Within the next few days we shall say goodbye to the autumn mountains as they start to shed their fiery leaves. It has been breath taking to walk in the forests. Another positive to be taken from the negative, as we are not usually here at this time of year.

A presto! Speak soon – the next time, from Blighty.

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A chat with Jane Cable aka Eva Glyn

Tomorrow sees publication of a new book by my good friend, Jane Cable. We used to belong to Chindi Authors and are on similar writing journeys and it was good to catch up with her on the night before The Missing Pieces of Us makes it appearance. I love the clever cover.


Jane, you wrote this under a pen name: Eva Glyn. But you also write as Jane Cable. I’m wondering if you do this for different genres and if so, was it your decision or your publisher’s?

As Jane Cable I’m known for romances with a slightly ghostly twist and their feet firmly in the past. One More Chapter wanted something broader, to include women’s fiction, and certainly nothing spooky, so knowing Jane Cable had contractual commitments to fulfil elsewhere I decided on a new name.

Eva was my father’s mother’s name, and he was a writer too. And Glyn is borrowed from the Welsh novelist and poet Glyn Jones who was a close family friend. It’s a constant reminder of the high bar I’ve set myself.

That is so lovely: that you are continuing the family name and honouring a past friend’s writing skills at the same time.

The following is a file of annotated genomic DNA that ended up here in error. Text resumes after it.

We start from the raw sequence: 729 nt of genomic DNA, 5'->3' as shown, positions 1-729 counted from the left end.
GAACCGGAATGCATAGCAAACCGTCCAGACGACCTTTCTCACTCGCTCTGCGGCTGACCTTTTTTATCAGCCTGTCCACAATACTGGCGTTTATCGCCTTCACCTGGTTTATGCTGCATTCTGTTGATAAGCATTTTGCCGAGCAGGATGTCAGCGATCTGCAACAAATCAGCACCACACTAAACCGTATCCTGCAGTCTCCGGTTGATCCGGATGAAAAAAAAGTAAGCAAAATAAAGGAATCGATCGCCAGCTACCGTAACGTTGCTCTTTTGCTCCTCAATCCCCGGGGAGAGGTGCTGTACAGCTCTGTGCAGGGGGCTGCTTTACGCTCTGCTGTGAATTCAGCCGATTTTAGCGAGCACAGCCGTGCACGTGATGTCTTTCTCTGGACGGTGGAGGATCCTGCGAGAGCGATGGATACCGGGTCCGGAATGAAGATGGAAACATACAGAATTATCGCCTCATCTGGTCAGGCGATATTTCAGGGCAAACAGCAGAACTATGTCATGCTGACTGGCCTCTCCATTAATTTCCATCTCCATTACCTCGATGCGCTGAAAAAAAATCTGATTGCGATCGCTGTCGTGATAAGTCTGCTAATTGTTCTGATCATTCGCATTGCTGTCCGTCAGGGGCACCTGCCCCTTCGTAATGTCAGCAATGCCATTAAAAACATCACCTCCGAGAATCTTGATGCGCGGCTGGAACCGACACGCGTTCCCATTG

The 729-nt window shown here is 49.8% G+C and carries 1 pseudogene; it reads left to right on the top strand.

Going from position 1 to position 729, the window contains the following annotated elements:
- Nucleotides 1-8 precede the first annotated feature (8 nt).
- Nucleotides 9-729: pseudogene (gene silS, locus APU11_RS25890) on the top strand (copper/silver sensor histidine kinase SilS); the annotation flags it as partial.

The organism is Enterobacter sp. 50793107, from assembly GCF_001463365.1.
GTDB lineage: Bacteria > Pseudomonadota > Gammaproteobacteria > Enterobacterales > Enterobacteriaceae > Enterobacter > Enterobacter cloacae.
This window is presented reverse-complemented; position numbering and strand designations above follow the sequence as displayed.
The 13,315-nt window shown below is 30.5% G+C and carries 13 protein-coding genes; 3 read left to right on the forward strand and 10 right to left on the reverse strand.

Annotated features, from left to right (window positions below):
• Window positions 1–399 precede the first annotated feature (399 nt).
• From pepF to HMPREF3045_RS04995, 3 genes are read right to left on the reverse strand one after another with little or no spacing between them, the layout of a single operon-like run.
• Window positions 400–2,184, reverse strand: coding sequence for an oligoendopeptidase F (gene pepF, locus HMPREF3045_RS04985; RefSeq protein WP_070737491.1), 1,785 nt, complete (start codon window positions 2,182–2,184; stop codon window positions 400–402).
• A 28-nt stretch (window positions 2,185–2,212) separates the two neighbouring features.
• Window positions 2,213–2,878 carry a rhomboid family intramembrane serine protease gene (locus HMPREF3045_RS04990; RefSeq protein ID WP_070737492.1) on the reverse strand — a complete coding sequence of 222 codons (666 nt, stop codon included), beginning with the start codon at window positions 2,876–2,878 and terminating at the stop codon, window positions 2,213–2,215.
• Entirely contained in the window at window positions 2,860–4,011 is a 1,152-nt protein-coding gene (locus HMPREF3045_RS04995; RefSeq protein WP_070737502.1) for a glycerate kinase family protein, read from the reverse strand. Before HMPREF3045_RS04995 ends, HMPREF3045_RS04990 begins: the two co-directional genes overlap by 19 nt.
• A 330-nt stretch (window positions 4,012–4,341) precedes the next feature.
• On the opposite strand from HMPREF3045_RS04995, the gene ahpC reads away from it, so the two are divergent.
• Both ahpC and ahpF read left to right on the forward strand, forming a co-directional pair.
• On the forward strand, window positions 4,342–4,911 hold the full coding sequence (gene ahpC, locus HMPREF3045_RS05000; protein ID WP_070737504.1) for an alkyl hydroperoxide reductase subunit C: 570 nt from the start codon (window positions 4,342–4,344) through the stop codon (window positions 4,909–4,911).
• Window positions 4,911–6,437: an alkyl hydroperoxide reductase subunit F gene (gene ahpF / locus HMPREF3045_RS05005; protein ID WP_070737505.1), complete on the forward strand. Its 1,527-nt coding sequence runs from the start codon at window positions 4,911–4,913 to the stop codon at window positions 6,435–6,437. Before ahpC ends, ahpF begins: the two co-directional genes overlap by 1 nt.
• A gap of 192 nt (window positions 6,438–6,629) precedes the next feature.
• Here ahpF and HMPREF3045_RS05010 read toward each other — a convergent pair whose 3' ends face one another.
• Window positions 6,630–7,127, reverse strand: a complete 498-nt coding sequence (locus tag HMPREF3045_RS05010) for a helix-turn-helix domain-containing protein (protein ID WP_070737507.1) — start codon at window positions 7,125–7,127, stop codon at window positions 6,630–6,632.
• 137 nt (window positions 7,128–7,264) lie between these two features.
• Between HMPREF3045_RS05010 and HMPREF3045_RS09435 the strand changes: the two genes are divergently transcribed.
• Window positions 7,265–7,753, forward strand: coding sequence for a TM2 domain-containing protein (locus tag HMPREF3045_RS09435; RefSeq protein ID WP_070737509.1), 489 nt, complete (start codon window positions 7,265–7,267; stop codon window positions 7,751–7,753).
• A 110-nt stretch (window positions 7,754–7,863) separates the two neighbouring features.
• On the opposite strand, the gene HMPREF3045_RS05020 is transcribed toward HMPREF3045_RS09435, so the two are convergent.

We were indie publishers (in fact, I am hybrid). What do you think are the positives and negatives?

I did like the control over the whole process that being an indie author brought. You were never in anyone else’s hands over title, cover, pricing… but I think when we were doing it the market was less crowded and it was easier to make an impact. The biggest negative for me was it meant your book lacked the affirmation of having been acquired by a publisher, and that might not matter so much to readers, it just mattered to me. There was a constant question in the back of my mind as to whether I was really good enough.

Spot on! It’s a lonely business and the marketing and technical side is very hard for me. To try and reach a wider market is a struggle and I do admire indie publishers who go it alone. The Missing Pieces of Us was originally published as The Faerie Tree. Which title do you prefer? Did you have to make many changes and if so, was it hard to come to terms with the changes?